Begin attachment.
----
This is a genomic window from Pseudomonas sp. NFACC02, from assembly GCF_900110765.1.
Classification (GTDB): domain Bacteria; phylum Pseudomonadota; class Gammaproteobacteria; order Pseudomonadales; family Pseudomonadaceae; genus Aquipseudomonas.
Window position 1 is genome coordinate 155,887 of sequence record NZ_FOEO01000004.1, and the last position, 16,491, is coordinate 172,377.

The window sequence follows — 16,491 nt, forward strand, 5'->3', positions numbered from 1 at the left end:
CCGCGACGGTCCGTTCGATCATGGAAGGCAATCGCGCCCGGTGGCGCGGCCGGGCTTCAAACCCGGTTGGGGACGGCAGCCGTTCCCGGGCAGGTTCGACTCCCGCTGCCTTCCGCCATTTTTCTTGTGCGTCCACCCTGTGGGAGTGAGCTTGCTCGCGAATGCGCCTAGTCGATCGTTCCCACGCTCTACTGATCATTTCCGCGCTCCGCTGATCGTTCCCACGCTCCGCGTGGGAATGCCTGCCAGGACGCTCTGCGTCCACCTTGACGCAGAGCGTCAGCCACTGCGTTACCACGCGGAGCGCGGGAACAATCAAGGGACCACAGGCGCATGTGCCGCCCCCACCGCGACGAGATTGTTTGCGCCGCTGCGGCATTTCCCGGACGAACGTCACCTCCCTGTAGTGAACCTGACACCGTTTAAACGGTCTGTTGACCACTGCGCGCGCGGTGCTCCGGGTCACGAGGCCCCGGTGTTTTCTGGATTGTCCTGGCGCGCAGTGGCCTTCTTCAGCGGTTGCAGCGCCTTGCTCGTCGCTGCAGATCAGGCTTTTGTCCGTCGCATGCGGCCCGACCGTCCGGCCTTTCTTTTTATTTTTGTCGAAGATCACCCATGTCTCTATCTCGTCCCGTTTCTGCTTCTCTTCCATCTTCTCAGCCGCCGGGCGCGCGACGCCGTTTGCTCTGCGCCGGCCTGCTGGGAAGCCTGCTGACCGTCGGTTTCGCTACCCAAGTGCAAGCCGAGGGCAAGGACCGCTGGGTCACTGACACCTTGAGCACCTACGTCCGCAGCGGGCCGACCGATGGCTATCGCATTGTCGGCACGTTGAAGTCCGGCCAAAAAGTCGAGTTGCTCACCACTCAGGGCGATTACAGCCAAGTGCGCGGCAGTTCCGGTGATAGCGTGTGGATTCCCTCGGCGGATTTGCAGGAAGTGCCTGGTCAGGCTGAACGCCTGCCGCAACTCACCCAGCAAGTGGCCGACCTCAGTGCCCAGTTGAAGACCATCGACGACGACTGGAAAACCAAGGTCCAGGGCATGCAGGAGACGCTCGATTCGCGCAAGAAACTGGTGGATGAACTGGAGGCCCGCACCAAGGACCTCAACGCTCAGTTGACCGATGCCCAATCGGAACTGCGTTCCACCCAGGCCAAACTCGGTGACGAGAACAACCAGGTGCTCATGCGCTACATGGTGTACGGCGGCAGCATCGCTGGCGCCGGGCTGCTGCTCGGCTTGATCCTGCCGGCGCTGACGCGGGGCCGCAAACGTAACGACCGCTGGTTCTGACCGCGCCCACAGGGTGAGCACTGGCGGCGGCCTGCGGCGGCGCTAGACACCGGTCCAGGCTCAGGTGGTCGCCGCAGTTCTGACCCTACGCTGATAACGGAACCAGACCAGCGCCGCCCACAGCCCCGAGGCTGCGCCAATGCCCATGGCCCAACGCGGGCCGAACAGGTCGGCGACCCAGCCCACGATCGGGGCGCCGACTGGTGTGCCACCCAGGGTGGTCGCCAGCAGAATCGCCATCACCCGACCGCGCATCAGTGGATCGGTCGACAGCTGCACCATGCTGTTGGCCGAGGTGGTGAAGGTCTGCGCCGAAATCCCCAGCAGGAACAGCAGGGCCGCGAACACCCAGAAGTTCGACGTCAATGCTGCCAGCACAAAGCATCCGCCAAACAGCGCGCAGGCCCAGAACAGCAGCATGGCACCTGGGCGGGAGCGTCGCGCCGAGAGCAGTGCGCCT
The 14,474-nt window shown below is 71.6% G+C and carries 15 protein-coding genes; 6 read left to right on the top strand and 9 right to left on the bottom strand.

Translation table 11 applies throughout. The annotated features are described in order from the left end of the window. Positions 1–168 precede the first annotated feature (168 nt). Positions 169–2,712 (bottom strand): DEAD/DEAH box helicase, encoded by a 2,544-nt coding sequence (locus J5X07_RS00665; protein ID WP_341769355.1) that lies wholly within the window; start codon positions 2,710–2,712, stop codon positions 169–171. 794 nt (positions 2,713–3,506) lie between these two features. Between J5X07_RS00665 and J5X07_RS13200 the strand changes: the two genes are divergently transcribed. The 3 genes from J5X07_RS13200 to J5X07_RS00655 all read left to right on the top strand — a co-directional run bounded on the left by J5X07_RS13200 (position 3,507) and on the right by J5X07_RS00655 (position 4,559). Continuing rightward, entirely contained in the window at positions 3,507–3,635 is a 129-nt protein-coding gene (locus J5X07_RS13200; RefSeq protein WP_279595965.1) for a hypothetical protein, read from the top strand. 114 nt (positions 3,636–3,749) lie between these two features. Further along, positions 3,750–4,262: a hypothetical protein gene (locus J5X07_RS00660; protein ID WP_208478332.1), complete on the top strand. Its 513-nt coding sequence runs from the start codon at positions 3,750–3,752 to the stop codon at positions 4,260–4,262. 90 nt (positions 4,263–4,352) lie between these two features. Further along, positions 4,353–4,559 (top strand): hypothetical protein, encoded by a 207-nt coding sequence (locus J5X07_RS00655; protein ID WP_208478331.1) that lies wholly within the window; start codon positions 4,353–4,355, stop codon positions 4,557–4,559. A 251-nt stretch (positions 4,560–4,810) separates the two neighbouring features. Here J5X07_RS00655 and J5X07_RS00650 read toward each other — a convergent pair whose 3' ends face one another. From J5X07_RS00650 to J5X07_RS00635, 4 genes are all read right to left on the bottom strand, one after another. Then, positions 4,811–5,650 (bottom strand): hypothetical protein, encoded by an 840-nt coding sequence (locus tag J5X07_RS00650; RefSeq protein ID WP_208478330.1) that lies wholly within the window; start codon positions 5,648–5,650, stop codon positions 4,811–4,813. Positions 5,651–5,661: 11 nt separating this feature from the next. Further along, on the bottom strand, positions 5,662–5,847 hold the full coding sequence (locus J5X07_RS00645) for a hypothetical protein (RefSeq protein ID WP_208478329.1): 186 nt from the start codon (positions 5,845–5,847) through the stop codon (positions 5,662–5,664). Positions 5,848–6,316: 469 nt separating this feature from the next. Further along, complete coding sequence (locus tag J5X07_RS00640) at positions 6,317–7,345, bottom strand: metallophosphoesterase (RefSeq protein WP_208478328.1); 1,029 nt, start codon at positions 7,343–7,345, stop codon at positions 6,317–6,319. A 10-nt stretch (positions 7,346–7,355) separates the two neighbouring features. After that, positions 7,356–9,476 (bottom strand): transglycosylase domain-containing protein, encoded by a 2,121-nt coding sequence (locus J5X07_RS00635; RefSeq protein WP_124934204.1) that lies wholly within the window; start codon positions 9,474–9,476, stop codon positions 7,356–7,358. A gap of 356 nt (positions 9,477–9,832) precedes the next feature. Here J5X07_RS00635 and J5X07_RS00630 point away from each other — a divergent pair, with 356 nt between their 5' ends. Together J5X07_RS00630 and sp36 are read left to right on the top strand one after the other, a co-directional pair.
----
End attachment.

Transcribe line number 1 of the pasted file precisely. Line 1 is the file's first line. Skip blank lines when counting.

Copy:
This is a genomic window from Pseudomonas sp. NFACC02, from assembly GCF_900110765.1.